Gil Troy: My Jerusalem jogging track

Center Field: My Jerusalem jogging track

By Gil Troy, Jerusalem Post, 5-26-09

Almost every morning, I walk my children to school in Baka, in south-central Jerusalem, then jog toward the Old City. I jog 35 to 45 minutes. But I journey through thousands of years, celebrating Jerusalem, the Jewish people’s eternal capital and the spiritual focal point for billions. Doctors debate if jogging is good for your body; my Jerusalem jogging track uplifts my soul.

In Baka, I enjoy the jumble of houses and the mix of people. The Anglo and French immigrants-by-choice often live in the renovated houses. Many older neighbors arrived after Arab countries expelled them in the 1950s. Today, they are citizens, not perpetual refugees. I appreciate the flat, lush terrain amid the hills of the Judean Desert, especially in the stately German Colony.

Already, five minutes into my jog, I have traversed Jewish history. Many Baka street names are biblical. I jog along Jacob’s sons: Judah, Zebulun, Levi. My German Colony route honors non-Jews who helped Jews: Emile Zola, the French novelist whose “J’Accuse” defended Alfred Dreyfus against anti-Semitism; Lloyd George, Britain’s prime minister when Lord Balfour recognized Jews’ right to a homeland. Setting out along Derech Beit Lehem, the road to Bethlehem, I pass three institutions symbolizing modern Jerusalem’s cultural vitality. The Khan Theater, built where a Crusader inn once stood, is one of two excellent theaters in walking distance from our house.

The Menachem Begin Heritage Center’s fabulous interactive museum commemorates one of Israel’s founders, while hosting weekly Torah portion discussions, historical conferences, a mock Knesset for students. Behind Begin, archeologists found a First-Temple-era priestly burial site, discovering an engraving of the Torah’s Priestly Blessing, with which we bless our children every Friday night. Further down, the cutting-edge Cinematheque hovers over the Hinnom Valley, known in the Hebrew Bible as Gei (the valley of) Ben Hinnom. Because ancient pagans sacrificed children to Moloch there, “Gehenna” now means hell. This is sobering stuff for a morning jog – but one of many reminders how Judaism civilized the region.

CROSSING HELL, I ascend to the Old City. Mount Zion’s green, sculpted slope reflects the remarkable efforts of so many worldwide to beautify Jerusalem, especially through the Jerusalem Foundation, in this case working with JNF Canada. One friend calls Jerusalem every Jew’s synagogue; all want to make their lasting contribution. To my left into the valley is the no-man’s-land that divided the city for 19 years when the Jordanians occupied east Jerusalem. I often enter the Old City imagining some historical figure resting on my shoulder.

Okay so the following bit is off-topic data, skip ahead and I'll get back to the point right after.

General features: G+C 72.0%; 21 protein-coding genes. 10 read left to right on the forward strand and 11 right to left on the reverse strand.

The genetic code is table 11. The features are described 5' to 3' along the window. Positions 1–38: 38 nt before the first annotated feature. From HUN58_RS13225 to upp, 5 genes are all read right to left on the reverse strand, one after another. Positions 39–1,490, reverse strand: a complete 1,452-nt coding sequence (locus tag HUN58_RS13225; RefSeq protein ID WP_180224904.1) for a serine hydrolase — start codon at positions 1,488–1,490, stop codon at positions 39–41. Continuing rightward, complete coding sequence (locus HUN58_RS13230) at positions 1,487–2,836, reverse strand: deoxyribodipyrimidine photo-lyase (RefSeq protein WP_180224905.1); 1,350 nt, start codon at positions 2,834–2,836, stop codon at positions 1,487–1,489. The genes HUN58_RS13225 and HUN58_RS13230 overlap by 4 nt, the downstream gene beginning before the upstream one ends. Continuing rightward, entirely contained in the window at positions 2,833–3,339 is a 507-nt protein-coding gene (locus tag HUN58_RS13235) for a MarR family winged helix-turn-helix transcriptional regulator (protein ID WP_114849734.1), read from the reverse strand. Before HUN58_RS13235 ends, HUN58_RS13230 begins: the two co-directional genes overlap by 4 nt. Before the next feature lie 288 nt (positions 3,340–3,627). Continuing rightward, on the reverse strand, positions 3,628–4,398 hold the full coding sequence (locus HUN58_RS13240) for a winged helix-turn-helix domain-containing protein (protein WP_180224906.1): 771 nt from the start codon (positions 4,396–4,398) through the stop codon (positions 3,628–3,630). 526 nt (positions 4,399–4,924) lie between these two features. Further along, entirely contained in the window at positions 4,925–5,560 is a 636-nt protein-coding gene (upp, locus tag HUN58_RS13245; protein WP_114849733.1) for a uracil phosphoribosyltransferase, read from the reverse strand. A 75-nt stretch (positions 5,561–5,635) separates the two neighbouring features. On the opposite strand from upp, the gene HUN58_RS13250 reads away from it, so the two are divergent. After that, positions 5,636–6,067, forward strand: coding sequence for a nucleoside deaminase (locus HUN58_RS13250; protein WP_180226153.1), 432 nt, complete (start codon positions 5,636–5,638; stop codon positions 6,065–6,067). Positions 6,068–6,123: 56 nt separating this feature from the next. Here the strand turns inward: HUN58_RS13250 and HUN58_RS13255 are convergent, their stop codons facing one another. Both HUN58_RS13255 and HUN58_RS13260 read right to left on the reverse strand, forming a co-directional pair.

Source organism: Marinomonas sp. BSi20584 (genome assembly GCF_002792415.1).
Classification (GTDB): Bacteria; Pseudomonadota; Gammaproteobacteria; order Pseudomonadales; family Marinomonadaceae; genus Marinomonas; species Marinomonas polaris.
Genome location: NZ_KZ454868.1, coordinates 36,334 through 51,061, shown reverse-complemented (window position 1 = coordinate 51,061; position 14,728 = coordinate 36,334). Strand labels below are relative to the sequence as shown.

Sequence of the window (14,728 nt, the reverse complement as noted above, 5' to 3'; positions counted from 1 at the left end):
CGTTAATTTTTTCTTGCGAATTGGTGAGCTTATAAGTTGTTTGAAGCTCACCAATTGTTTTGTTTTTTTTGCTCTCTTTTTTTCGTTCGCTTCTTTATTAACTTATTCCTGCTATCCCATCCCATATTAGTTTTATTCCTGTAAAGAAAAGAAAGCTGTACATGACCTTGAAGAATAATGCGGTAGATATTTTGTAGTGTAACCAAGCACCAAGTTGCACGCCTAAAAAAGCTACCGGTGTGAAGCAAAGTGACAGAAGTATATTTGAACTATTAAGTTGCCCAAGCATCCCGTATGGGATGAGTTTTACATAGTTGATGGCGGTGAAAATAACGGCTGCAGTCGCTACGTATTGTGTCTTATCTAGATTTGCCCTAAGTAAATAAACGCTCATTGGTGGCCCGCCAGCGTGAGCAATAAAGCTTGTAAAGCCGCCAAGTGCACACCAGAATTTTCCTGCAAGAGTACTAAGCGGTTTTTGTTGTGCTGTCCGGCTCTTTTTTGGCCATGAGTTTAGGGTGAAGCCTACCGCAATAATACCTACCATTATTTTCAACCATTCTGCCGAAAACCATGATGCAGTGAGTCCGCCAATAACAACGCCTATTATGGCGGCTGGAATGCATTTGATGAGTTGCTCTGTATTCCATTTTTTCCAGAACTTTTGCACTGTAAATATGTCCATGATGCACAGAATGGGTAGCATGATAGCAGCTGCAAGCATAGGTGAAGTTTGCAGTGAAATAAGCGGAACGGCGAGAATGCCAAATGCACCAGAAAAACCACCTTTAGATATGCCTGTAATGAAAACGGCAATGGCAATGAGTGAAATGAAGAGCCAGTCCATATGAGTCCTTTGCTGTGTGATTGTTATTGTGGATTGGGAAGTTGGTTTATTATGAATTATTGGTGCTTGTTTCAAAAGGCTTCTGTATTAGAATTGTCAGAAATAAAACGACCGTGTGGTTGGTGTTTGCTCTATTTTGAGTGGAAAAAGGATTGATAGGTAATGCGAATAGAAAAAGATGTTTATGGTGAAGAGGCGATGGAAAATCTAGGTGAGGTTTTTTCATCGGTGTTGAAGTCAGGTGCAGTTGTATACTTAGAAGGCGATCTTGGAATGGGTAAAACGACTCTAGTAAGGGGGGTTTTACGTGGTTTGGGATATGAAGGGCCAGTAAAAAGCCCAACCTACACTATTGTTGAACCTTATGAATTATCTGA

One day King David or King Solomon might be admiring what of his handiwork survived. Another day it might be a medieval rabbi, a Holocaust victim or my own paternal grandfather, who all longed to visit the magical city I enter easily. Coming through Zion Gate, the Jewish Quarter’s lifeline blocked in 1948 which IDF soldiers freed in 1967, I enter the Armenian Quarter. Occasionally, I notice a “map of the Armenian genocide.” Turkey’s refusal to acknowledge its crimes against the Armenians depresses me, as does the world’s indifference to Rwanda’s Tutsis in the 1990s and Sudan’s Darfuris today.

IN THE JEWISH Quarter, I vary my route. Sometimes, I pass the Broad Wall, a 23-foot-wide outer wall from the First Temple period, probably destroyed in 586 BCE. Sometimes, I glimpse the Western Wall, which survived the Second Temple’s destruction in 70 CE. Sometimes, I climb the stairs at the end of Rehov Chabad to appreciate the Old City’s skyline with curved rooftops, modern satellite dishes, hanging laundry and sacred Christian, Muslim, Jewish sites jutting into the air. Sometimes, I pass the majestic Hurva Synagogue, its new dome now dominating the Jewish Quarter skyline. Arab rioters destroyed the Hurva, meaning ruin, in 1720, long before Zionism began. Rebuilt in 1864, Jordanian troops ruined it again in 1948. After 1967, Jews rebuilt only one large arch suggesting the dome’s grand height. Recently, this homage to McDonald’s became one of four arches supporting the new dome. The rebuilt synagogue opens soon. The Jewish Quarter tends the past while growing in the present, preserving history without being mummified. Children rush to school above Roman streets. Men wrapped in tallit and tefillin roam. Women scurry in the direction of the Temple Mount or the new city. All reflect the 42-year renaissance since Jews returned to the quarter the Jordanians desecrated.